Origen and Canon of New Testament
One of the early lists of New Testament books was given by Origen (c. 185 to 251 AD), scholar and author. It was preserved in Church History, written by Eusebius (c. 260 to 339 AD), bishop of Caesarea and first historian of the Church.
In his first book on Matthew’s Gospel, maintaining the Canon of the Church, he [Origen] testifies that he knows only four Gospels, writing as follows: “Among the four Gospels, which are the only indisputable ones in the Church of God under heaven, I have learned by tradition that the first was written by Matthew, who was once a publican, but afterwards an apostle of Jesus Christ, and it was prepared for the converts from Judaism, and published in the Hebrew language. The second is by Mark, who composed it according to the instructions of Peter, who in his Catholic epistle acknowledges him as a son, saying, ‘The church that is at Babylon elected together with you, saluteth you, and so doth Marcus, my son.’ And the third by Luke, the Gospel commended by Paul, and composed for Gentile converts. Last of all that by John.”
In the fifth book of his Expositions of John’s Gospel, he [Origen] speaks thus concerning the epistles of the apostles: “But he who was ‘made sufficient to be a minister of the New Testament, not of the letter, but of the Spirit,’ that is, Paul, who ‘fully preached the Gospel from Jerusalem and round about even unto Illyricum,’ did not write to all the churches which he had instructed and to those to which he wrote he sent but few lines. And Peter, on whom the Church of Christ is built, ‘against which the gates of hell shall not prevail,’ has left one acknowledged epistle; perhaps also a second, but this is doubtful. Why need we speak of him who reclined upon the bosom of Jesus, John, who has left us one Gospel, though he confessed that he might write so many that the world could not contain them? And he wrote also the Apocalypse, but was commanded to keep silence and not to write the words of the seven thunders. He has left also an epistle of very few lines; perhaps also a second and third; but not all consider them genuine, and together they do not contain hundred lines.”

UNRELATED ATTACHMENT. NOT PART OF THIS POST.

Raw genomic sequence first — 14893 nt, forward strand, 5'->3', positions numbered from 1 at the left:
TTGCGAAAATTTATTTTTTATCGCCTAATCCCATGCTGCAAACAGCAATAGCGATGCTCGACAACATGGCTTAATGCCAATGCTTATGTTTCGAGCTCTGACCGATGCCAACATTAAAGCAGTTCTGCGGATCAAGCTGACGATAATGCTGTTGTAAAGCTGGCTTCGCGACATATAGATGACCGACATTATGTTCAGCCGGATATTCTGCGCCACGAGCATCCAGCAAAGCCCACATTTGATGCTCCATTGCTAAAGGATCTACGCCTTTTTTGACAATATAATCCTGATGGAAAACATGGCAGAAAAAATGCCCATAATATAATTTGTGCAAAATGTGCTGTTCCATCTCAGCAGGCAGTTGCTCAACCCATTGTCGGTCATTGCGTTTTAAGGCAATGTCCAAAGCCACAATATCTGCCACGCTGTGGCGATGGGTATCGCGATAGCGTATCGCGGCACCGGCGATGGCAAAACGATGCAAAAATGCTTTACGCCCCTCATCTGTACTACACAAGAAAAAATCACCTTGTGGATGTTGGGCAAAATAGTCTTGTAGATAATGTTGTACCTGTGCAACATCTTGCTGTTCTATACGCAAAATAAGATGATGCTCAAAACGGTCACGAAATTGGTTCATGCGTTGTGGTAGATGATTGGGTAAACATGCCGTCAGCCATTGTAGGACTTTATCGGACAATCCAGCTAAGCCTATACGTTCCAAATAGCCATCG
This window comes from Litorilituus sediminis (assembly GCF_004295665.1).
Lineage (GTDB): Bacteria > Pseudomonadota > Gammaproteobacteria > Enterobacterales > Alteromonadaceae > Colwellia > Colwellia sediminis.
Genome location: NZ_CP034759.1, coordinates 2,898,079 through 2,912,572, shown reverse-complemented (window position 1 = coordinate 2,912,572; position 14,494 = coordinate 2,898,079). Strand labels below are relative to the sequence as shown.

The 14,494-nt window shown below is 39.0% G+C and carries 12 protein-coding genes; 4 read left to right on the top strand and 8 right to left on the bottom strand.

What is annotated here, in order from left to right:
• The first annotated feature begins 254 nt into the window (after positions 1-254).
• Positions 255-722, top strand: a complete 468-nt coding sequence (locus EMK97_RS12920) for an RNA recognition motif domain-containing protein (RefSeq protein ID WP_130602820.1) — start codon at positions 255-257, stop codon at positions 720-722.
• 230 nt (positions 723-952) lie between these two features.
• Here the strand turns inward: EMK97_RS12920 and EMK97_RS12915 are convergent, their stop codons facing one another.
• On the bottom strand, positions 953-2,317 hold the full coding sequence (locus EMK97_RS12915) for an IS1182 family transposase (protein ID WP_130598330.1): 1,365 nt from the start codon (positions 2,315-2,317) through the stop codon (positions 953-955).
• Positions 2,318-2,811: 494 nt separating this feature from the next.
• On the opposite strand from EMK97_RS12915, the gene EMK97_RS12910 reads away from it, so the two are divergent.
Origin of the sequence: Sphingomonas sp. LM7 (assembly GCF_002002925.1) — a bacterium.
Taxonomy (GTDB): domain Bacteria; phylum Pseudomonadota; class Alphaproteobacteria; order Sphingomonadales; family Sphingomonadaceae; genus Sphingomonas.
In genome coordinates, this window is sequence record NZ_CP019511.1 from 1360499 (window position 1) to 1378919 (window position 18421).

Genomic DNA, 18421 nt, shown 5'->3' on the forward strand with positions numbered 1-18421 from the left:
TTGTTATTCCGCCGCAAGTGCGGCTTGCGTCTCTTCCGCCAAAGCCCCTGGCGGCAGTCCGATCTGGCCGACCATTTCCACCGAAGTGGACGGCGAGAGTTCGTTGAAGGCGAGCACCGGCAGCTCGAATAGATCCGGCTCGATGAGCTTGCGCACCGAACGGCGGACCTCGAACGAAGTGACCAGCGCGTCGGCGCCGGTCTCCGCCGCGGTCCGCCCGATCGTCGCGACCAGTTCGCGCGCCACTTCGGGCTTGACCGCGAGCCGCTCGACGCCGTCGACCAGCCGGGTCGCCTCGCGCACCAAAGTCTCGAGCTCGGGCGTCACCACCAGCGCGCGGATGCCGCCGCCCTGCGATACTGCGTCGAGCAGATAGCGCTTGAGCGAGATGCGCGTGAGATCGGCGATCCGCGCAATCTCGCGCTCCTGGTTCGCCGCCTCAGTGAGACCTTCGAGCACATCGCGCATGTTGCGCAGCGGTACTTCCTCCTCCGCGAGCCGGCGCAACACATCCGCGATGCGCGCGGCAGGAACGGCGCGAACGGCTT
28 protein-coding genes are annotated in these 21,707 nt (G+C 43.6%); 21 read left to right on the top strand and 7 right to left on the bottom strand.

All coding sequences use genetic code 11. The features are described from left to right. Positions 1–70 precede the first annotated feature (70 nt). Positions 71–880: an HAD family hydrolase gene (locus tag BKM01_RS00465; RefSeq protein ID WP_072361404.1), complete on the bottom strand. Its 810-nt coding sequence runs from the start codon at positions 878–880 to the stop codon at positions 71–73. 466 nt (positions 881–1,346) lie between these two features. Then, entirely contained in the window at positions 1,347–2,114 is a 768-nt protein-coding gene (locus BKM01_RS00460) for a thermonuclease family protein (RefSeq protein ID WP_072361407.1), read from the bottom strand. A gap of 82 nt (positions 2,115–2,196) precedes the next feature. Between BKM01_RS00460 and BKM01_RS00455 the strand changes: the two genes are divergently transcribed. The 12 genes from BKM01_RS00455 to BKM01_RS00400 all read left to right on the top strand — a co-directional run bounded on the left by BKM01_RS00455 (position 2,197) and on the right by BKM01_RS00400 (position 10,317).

In addition he [Origen] makes the following statements in regard to the Epistle to the Hebrews in his Homilies upon it: “That the verbal style of the epistle entitled ‘To the Hebrews,’ is not rude like the language of the apostle, who acknowledged himself ‘rude in speech’ that is, in expression; but that its diction is purer Greek, any one who has the power to discern differences of phraseology will acknowledge. Moreover, that the thoughts of the epistle are admirable, and not inferior to the acknowledged apostolic writings, any one who carefully examines the apostolic text will admit.’ Farther on he adds: “If I gave my opinion, I should say that the thoughts are those of the apostle, but the diction and phraseology are those of some one who remembered the apostolic teachings, and wrote down at his leisure what had been said by his teacher. Therefore if any church holds that this epistle is by Paul, let it be commended for this. For not without reason have the ancients handed it down as Paul’s. But who wrote the epistle, in truth, God knows. The statement of some who have gone before us is that Clement, bishop of the Romans, wrote the epistle, and of others that Luke, the author of the Gospel and the Acts, wrote it.” But let this suffice on these matters.
Eusebius, the Church History 6:25
Nicene and Post-Nicene Fathers, Series II, Vol. 1
Origen’s list has four Gospels (Matthew, Mark, Luke and John), Acts, Paul’s epistles (how many is not specified), Hebrews (of which he questioned its writer), one epistle of Peter, one of John and Revelation (or Apocalypse). The list considers 2 Peter, 2 & 3 John as disputed books and does not mention James and Jude. Origen defended the use of only four Gospels and listed a number of heretical Gospels like Gospel according to Egyptian and according to twelve Apostles (cf. Homily 1 on Luke) but he nevertheless still cited apocryphal gospels in his works.
But if a person accepts these words: My mother the Holy Spirit, has recently taken me and carried me up to the great Mount Tabor. [from Gospel according to the Hebrews]
Origen, Homily on Jeremiah 15.4.2
I have read elsewhere as if the Savior was speaking – and I question whether it was someone who was a figure for the person of the Savior or it was appended in his memory or if this may be truly what he said – The Savior there says, “Whoever is near me is near fire; whoever is far from me, is far from the kingdom.” [Gospel of Thomas 82]
Origen, Homily on Jeremiah 27.3.7
In de Principiis 2.1.5 he cited Shepherd of Hermas as Holy Scripture though he was aware that some despised the book (de Principiis 4.1.11). According to F.F. Bruce (cf. the Canon of the Scripture page 193) Origen was the first known Christian writer to cite 2 Peter.